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jcg
07-02-2006, 02:46 AM
Hi,

I am an absolute beginner in piano. I will start my piano lessons in two weeks but I have with my a book of Hanon exercises. As I was reading for tips, I came across this forum and found out that Hanon exercises are very useful..

My quesion is can I start doing Hanon exercises even if I am only a beginner?

I appreciate any input that you can provide..

have a good day!

silent-storm
07-02-2006, 07:57 AM
sure, why not. Although, if you are a complete beginner, you may encounter the problem of not knowing whether you are actually playing it properly. This is where the teacher will come in handy. There's only so much advice you can give a complete beginner over the internet, without seeing you play it. Just try and relax all your muscles, keep your fingers arched and follow the fingering.

Your_enigma
07-06-2006, 03:47 AM
That's the thing with Hanon, you are sure to get a mixed bag of opinions from most piano communities. Some say that Hanon is an over-rated series with its technical promises lacking any real foundation. Others swear their technique by them. I personally used them for a few months. They are very effective for beginners to gain finger accuracy, uniformity of scales, and stretching. But it has also been noted that there are things about hanon that can eventually be detrimental to developing technique.

However, you really don't need to worry about that at your level. Start with the first twenty and then follow your teacher's instruction.

jcg
07-06-2006, 07:49 AM
Hi, thanks for the replies! :)

I've actually started it and i'm now in the 7th exercise. hehe

I feel challenged everytime I start a new exercise. At first, there's always a lot of mistakes. But after doing it slowly and increasing the tempo gradually, it's like my fingers are moving by themselves! its a great feeling and i know its gonna be even better if it is an actual song..

The best part is when i go back to previous exercises, i still know them perfectly so that means its already in me. :)

Its gonna be a long journey to learning piano and im sure to have more questions along the way. I hope receive more advices from this forum on the days to come.

Again, Thanks!

Chim_Chim
07-14-2006, 08:19 PM
I just saw an post by EricV suggesting that you should just stick to a few basic exercises for awhile.I think that's some good advice because if you overcomplicate it then you'll probably fall off from practicing it after awhile, or come up with so many exercises that you end up forgetting some of the better ones.Therefore sticking to a few basic ones and doing them religiously is probably a good way to go with it.Atleast from a guitar player's prespective. :D

gerloffmk
07-21-2006, 03:21 PM
I think Hanon exercises are great! The most important thing about any exercise you play if to make it as musical as possible. Don't think of them as just playing the right notes with the right fingers at the right times. There is much more to them than that, and that is what a good piano teacher will bring out of you.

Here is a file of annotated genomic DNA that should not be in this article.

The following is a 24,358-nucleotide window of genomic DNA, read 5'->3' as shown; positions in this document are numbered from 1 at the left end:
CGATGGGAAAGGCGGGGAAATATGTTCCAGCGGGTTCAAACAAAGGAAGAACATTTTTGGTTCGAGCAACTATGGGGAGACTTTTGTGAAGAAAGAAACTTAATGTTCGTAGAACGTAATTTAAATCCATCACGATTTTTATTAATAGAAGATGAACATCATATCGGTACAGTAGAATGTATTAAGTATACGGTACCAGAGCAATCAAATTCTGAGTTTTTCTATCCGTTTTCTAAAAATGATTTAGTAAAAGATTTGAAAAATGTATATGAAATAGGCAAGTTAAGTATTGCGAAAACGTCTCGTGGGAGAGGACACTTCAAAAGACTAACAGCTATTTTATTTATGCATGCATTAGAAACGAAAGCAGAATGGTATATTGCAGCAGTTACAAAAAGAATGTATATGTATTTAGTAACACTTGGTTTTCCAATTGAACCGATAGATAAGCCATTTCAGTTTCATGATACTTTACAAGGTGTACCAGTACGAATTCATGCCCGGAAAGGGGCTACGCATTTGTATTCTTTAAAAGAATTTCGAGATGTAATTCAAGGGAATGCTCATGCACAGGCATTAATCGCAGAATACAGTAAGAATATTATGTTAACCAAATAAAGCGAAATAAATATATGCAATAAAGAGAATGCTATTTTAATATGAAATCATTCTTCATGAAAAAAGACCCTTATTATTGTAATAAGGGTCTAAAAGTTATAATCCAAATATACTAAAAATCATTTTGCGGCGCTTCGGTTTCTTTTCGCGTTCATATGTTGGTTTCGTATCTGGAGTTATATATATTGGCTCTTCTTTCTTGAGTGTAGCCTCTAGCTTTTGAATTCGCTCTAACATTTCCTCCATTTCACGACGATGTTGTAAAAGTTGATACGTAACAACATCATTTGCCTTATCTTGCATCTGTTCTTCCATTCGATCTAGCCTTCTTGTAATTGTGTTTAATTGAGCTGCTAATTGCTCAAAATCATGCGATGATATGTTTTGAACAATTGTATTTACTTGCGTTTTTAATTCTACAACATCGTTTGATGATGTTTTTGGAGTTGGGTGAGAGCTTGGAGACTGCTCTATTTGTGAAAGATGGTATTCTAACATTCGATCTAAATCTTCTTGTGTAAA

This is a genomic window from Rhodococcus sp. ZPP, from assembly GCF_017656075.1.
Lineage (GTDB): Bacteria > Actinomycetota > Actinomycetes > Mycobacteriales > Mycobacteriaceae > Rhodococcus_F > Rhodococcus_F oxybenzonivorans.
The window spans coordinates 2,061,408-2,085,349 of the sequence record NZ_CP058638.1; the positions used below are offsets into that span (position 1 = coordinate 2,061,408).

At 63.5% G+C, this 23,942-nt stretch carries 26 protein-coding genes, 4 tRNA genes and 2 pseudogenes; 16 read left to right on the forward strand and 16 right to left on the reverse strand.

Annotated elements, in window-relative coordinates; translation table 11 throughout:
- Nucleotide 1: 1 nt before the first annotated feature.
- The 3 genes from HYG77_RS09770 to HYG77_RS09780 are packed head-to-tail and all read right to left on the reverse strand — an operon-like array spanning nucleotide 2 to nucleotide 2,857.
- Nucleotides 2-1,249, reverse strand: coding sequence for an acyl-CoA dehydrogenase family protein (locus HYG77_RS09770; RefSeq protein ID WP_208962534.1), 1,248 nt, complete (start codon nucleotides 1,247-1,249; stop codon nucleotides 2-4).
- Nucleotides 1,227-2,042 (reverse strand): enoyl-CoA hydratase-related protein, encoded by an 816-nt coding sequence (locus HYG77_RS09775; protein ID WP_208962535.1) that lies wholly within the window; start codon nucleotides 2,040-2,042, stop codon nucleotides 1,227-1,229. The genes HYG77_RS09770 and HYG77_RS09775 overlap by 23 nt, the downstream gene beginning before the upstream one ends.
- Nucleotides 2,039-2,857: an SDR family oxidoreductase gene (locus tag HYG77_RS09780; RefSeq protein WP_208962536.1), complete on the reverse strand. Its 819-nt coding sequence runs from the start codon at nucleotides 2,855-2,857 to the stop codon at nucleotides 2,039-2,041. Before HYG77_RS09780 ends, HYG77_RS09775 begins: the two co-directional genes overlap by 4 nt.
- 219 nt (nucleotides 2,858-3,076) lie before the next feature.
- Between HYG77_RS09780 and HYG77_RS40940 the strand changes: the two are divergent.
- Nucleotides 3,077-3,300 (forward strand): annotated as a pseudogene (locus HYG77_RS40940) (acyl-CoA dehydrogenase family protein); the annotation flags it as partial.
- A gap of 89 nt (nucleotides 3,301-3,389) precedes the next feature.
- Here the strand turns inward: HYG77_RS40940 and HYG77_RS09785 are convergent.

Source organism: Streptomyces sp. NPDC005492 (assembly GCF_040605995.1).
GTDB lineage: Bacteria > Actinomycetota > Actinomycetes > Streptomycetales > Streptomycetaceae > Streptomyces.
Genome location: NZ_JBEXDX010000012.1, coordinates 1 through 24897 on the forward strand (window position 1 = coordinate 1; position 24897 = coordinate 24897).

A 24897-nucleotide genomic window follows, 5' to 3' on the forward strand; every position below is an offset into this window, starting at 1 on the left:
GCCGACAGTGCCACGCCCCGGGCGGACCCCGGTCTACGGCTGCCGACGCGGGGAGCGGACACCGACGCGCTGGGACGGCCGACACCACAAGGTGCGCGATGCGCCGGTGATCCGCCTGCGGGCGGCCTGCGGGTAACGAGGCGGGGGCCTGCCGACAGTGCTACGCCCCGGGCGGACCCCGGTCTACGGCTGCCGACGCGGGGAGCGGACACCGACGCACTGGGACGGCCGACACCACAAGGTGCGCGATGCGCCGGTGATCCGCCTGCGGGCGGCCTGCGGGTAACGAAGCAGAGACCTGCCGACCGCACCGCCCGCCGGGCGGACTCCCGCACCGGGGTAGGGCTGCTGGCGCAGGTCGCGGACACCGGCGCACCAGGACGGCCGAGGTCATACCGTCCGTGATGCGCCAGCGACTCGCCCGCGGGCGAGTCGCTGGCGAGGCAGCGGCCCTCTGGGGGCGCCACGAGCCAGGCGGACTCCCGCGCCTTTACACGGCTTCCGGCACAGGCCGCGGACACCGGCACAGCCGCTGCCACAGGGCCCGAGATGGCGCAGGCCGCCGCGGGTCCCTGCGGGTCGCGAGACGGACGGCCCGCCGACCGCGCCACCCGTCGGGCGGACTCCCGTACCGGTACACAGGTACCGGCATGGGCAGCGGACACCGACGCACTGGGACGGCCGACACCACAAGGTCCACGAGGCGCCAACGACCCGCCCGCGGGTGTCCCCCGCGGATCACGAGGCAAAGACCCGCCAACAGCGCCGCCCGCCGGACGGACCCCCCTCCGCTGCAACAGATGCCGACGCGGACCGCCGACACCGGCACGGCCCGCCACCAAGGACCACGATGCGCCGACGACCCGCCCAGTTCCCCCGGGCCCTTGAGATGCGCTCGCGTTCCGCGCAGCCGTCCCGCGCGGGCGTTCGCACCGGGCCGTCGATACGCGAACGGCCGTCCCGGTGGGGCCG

Since you are just starting out, try to focus more on "Making music" than just trying to get through the book as fast as you can. Hope this help!

Keep practicing!

nickpiano
08-03-2006, 02:30 AM
I use Hanon also. I think I read that its only a problem for very few pieces, so I wouldn't worry. All I can say is follow your teacher's and the book's instructions.

jazzmaniac
08-03-2006, 02:37 AM
Hanon is good. It helped me when I was learning piano at a young age. But it could get boring too sometimes.

What helped me in my playing and having the finger dexterity, speed, musicality, etc. is to find an exercise that interests you. Chopin's Etudes for example. I love them because not only are they exercises (etudes) but they are very musical exercises. You get to target some problem spots on your fingering, runs, octaves, etc. at the same time minding the dynamics of the piece. That also means you're studying a "real" piece, it's like you're almost not minding it's an exercise.

GERLOFFMK is right when he said to play your exercises as musical as possible. In fact any exercise that intersets you will do fine, as long as you play it conciously (minding the purpose of the exercise) and musically.

I hope that helps, JCG. Keep on making music.

SostenutO
01-14-2007, 12:17 AM
I just read Hanon is no good. Only because all exercises are hands together. It is extremely important to PRACTICE ALL TECHNIQUE HANDS SEPARATE! If you do not your right hand will always be stronger then your left. And you don't want that.

silent-storm
01-14-2007, 09:25 AM
I just read Hanon is no good. Only because all exercises are hands together. It is extremely important to PRACTICE ALL TECHNIQUE HANDS SEPARATE! If you do not your right hand will always be stronger then your left. And you don't want that.

I don't think there is anyone stopping you from practicing it hands seperate, even if it tells you to play it hands together...

SostenutO
01-14-2007, 03:49 PM
True. And that's what I do now. But a lot of people do not know the importance of hands separate practice.